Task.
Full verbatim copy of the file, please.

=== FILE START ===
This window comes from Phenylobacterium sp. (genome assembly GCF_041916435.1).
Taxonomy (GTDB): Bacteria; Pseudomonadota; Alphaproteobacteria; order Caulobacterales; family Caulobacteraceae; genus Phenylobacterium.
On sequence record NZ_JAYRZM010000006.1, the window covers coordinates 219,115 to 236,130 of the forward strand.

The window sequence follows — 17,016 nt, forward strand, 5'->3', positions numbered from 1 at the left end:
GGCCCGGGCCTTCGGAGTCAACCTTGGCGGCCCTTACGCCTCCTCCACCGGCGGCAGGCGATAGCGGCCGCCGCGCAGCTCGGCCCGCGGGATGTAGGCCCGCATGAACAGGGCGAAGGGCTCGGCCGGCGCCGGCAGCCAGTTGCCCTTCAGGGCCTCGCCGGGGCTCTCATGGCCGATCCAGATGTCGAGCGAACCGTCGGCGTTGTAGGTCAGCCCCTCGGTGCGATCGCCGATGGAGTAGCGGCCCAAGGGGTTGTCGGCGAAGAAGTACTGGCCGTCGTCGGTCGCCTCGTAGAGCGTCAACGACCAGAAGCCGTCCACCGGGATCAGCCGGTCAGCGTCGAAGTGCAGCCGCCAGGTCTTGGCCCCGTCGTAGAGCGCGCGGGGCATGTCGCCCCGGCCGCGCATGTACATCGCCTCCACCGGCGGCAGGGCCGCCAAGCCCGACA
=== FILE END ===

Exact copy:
This window comes from Phenylobacterium sp. (genome assembly GCF_041916435.1).
Taxonomy (GTDB): Bacteria; Pseudomonadota; Alphaproteobacteria; order Caulobacterales; family Caulobacteraceae; genus Phenylobacterium.
On sequence record NZ_JAYRZM010000006.1, the window covers coordinates 219,115 to 236,130 of the forward strand.

The window sequence follows — 17,016 nt, forward strand, 5'->3', positions numbered from 1 at the left end:
GGCCCGGGCCTTCGGAGTCAACCTTGGCGGCCCTTACGCCTCCTCCACCGGCGGCAGGCGATAGCGGCCGCCGCGCAGCTCGGCCCGCGGGATGTAGGCCCGCATGAACAGGGCGAAGGGCTCGGCCGGCGCCGGCAGCCAGTTGCCCTTCAGGGCCTCGCCGGGGCTCTCATGGCCGATCCAGATGTCGAGCGAACCGTCGGCGTTGTAGGTCAGCCCCTCGGTGCGATCGCCGATGGAGTAGCGGCCCAAGGGGTTGTCGGCGAAGAAGTACTGGCCGTCGTCGGTCGCCTCGTAGAGCGTCAACGACCAGAAGCCGTCCACCGGGATCAGCCGGTCAGCGTCGAAGTGCAGCCGCCAGGTCTTGGCCCCGTCGTAGAGCGCGCGGGGCATGTCGCCCCGGCCGCGCATGTACATCGCCTCCACCGGCGGCAGGGCCGCCAAGCCCGACA